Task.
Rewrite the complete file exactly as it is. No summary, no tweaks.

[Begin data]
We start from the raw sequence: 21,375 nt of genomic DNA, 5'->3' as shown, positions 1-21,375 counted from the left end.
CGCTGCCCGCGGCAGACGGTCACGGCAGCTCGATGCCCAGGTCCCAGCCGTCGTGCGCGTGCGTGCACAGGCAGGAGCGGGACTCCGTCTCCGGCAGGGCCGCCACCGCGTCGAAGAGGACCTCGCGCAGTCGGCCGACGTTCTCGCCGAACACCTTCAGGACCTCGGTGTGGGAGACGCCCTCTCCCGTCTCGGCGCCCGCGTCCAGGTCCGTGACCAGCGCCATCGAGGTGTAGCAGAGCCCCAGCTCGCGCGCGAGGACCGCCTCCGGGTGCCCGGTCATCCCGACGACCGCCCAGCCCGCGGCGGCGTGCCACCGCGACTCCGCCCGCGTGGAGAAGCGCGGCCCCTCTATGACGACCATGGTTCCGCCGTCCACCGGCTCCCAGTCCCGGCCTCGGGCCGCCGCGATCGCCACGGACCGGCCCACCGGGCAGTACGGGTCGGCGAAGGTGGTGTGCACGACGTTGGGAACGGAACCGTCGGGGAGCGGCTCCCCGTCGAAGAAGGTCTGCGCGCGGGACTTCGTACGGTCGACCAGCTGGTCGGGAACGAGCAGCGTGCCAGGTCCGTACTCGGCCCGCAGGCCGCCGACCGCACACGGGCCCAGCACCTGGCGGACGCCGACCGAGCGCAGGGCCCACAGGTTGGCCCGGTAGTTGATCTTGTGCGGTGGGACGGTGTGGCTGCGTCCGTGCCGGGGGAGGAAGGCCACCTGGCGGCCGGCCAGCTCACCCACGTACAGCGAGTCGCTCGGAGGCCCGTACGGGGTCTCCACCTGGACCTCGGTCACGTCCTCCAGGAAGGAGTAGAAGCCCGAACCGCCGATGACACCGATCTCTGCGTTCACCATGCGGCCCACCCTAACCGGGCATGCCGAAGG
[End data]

We start from the raw sequence: 21,375 nt of genomic DNA, 5'->3' as shown, positions 1-21,375 counted from the left end.
CGCTGCCCGCGGCAGACGGTCACGGCAGCTCGATGCCCAGGTCCCAGCCGTCGTGCGCGTGCGTGCACAGGCAGGAGCGGGACTCCGTCTCCGGCAGGGCCGCCACCGCGTCGAAGAGGACCTCGCGCAGTCGGCCGACGTTCTCGCCGAACACCTTCAGGACCTCGGTGTGGGAGACGCCCTCTCCCGTCTCGGCGCCCGCGTCCAGGTCCGTGACCAGCGCCATCGAGGTGTAGCAGAGCCCCAGCTCGCGCGCGAGGACCGCCTCCGGGTGCCCGGTCATCCCGACGACCGCCCAGCCCGCGGCGGCGTGCCACCGCGACTCCGCCCGCGTGGAGAAGCGCGGCCCCTCTATGACGACCATGGTTCCGCCGTCCACCGGCTCCCAGTCCCGGCCTCGGGCCGCCGCGATCGCCACGGACCGGCCCACCGGGCAGTACGGGTCGGCGAAGGTGGTGTGCACGACGTTGGGAACGGAACCGTCGGGGAGCGGCTCCCCGTCGAAGAAGGTCTGCGCGCGGGACTTCGTACGGTCGACCAGCTGGTCGGGAACGAGCAGCGTGCCAGGTCCGTACTCGGCCCGCAGGCCGCCGACCGCACACGGGCCCAGCACCTGGCGGACGCCGACCGAGCGCAGGGCCCACAGGTTGGCCCGGTAGTTGATCTTGTGCGGTGGGACGGTGTGGCTGCGTCCGTGCCGGGGGAGGAAGGCCACCTGGCGGCCGGCCAGCTCACCCACGTACAGCGAGTCGCTCGGAGGCCCGTACGGGGTCTCCACCTGGACCTCGGTCACGTCCTCCAGGAAGGAGTAGAAGCCCGAACCGCCGATGACACCGATCTCTGCGTTCACCATGCGGCCCACCCTAACCGGGCATGCCGAAGG